Verb of the Week - Lead
By Donna Ambler on 28 March 2018
In the midst of the biggest Australian cricket scandal since the underarm incident of 1981, the verb lead came to mind this week. It seems that Steve Smith, the man we thought had the qualities to hold a job some Australians believe is second in importance to the nation’s Prime Minister, does not have the qualities we thought he needed to lead our national team after all.
The man who was carving a spot for himself in national folklore that would put him above even the legendary Sir Donald Bradman had a spectacular fall from grace in South Africa last weekend. The only good thing he has done as a leader in the past week is to come out early to take the blame for the disastrous ball –tampering incident dubbed #tapegate.
Among the definitions for the verb to lead listed by the Collins Dictionary are: to show the way; to guide; to cause to act, feel, think, or behave in a certain way; induce; influence. Above all, leaders set an example. And when it comes to cricketers, a lot of the people they are setting that example for our junior players who admire them from afar.
In an opinion piece for the ABC online, associate professor of Sports Management at UTS Business School, Daryl Adair described the incident as the “moral equivalent of doping” and described it as a desperate attempt to be more competitive.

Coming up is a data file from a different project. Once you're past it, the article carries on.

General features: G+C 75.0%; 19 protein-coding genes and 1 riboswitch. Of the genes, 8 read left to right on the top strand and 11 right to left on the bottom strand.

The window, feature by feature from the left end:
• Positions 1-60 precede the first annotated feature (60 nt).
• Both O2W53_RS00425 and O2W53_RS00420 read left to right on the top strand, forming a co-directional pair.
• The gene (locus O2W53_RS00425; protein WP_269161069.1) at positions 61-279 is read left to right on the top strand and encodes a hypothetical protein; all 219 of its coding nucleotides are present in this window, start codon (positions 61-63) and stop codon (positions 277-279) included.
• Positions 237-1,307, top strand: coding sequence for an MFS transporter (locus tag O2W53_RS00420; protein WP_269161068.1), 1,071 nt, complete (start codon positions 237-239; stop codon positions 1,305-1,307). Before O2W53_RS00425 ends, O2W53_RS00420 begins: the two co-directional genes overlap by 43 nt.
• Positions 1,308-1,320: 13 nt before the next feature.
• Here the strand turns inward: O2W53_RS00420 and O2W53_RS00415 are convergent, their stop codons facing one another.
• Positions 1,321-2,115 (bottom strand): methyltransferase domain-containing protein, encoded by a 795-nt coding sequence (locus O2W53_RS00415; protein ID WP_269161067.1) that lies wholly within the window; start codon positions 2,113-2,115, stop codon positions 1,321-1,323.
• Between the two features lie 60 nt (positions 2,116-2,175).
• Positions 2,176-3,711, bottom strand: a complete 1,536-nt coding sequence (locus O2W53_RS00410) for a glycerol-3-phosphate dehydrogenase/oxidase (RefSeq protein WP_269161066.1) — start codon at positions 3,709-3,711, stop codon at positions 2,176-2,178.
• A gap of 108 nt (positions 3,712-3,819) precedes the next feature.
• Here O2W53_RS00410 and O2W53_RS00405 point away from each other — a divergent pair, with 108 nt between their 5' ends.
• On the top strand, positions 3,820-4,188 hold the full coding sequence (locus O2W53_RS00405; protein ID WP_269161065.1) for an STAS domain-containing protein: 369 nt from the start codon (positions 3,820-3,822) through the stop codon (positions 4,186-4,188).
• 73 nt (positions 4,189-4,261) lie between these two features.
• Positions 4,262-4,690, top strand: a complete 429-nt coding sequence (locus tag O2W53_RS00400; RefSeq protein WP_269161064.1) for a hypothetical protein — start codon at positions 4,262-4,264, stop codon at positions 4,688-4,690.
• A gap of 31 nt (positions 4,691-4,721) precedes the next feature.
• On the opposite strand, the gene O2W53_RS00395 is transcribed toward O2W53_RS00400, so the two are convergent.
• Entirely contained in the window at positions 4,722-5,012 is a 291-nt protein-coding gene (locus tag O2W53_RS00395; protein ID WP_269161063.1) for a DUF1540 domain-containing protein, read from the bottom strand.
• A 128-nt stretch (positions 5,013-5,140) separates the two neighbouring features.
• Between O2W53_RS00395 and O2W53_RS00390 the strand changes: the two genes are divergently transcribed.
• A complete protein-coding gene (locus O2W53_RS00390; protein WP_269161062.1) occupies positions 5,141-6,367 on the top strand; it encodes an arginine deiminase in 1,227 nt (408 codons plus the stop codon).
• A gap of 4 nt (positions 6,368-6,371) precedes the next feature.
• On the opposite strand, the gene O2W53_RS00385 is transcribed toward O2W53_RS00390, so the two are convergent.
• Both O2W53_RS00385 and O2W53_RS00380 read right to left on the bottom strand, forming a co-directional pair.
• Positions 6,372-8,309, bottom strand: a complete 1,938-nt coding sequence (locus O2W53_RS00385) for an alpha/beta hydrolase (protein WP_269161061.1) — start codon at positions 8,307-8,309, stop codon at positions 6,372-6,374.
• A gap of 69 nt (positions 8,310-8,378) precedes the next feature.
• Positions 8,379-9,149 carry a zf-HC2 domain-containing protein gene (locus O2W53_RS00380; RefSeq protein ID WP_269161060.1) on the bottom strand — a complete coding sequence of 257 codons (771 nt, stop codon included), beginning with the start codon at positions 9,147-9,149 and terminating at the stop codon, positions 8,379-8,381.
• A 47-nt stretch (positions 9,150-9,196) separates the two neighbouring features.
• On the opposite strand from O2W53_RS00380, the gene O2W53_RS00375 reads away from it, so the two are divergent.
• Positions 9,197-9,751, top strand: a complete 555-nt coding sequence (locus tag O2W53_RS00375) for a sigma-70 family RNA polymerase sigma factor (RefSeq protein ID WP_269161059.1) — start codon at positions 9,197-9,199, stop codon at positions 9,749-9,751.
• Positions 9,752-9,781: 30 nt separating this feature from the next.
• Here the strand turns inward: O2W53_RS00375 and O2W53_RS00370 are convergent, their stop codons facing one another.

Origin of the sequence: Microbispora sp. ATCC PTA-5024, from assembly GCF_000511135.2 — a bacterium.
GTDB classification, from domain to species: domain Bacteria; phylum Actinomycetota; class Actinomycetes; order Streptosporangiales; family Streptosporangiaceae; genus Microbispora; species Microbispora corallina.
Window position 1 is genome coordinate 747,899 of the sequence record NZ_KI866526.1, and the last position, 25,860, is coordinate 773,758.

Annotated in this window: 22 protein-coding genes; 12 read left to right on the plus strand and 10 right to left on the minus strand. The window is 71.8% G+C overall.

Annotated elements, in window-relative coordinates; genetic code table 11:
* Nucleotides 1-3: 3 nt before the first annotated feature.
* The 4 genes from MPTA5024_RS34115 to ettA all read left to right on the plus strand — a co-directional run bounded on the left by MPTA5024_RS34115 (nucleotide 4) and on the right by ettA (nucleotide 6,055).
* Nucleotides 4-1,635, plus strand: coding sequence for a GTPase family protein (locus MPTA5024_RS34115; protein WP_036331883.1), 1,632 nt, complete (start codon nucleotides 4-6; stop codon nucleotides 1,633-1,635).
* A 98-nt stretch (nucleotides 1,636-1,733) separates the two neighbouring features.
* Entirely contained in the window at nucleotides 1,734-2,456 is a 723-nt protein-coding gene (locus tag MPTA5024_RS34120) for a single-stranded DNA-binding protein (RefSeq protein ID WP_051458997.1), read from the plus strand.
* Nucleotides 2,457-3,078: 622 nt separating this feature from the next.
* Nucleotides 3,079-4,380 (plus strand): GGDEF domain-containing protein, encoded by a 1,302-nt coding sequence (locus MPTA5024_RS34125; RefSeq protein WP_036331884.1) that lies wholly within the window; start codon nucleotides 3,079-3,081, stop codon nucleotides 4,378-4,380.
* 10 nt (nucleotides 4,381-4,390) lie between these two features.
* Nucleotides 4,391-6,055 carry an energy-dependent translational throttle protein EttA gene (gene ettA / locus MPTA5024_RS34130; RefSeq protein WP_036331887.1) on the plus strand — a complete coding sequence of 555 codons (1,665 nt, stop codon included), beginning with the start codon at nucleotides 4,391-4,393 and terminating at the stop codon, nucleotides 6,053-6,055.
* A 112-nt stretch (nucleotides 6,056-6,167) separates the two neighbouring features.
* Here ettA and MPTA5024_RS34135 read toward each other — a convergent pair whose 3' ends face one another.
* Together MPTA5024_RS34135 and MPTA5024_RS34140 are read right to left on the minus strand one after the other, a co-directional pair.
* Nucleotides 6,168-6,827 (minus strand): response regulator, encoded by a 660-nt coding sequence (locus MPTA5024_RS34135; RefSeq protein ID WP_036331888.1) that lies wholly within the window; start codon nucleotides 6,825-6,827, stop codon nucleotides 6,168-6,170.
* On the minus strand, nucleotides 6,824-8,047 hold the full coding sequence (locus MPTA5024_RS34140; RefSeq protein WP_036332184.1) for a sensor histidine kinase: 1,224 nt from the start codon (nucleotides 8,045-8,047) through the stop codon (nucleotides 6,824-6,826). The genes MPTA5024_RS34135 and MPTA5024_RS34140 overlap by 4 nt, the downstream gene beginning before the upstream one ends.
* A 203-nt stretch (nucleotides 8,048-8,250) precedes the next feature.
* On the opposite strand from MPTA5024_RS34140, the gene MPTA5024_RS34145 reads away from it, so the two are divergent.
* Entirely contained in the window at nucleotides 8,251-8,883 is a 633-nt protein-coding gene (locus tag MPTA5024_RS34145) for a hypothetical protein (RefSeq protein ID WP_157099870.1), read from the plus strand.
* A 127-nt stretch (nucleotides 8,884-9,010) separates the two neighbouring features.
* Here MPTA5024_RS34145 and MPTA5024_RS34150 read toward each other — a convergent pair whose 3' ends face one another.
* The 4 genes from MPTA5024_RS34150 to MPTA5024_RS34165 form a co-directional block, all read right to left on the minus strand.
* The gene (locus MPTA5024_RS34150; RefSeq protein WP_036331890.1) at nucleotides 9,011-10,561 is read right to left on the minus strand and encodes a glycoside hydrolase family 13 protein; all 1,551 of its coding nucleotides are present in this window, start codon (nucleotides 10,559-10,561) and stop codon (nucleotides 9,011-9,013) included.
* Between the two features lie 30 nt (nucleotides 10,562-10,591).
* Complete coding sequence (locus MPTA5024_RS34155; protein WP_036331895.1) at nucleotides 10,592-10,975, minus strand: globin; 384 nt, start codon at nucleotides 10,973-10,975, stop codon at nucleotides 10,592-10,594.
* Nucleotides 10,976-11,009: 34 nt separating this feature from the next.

“How do coaches and parents explain to these impressionable youngsters that the captain of the Australian men's cricket team is a self-declared cheat and that he and colleagues persuaded the most junior player to break the rules in a desperate attempt to be more competitive?” he wrote.
Sponsors and fans have expressed disgust in Smith and other members of his so-called “leadership team”. So now Smith faces a troubled road ahead: he’s been stripped of the captaincy, suspended from the next test, fined and lost sponsors—before Cricket Australia has decided on other possible sanctions, which some suggest may include a one-year ban. Even if he were to regain the captaincy, it’s tough for a leader to recover and to regain trust after a situation that shows a lack of integrity.
Whichever way you look at it, Steve Smith let his team down. Worse than that, the Australian public, fans, sponsors and Cricket Australia feel incredibly let down.
So now we need somebody who knows how to lead and will lead with integrity, honesty and unwavering commitment. It’s rare that we find players of the calibre of wicketkeeper Adam Gilchrist who famously walked off the field during a crucial World Cup semi-final 15 years ago when he knew he was out.
As American footballer and coach Vince Lombardi is regularly quoted:
“Leaders are made, they are not born. They are made by hard effort, which is the price which all of us must pay to achieve any goal that is worthwhile.”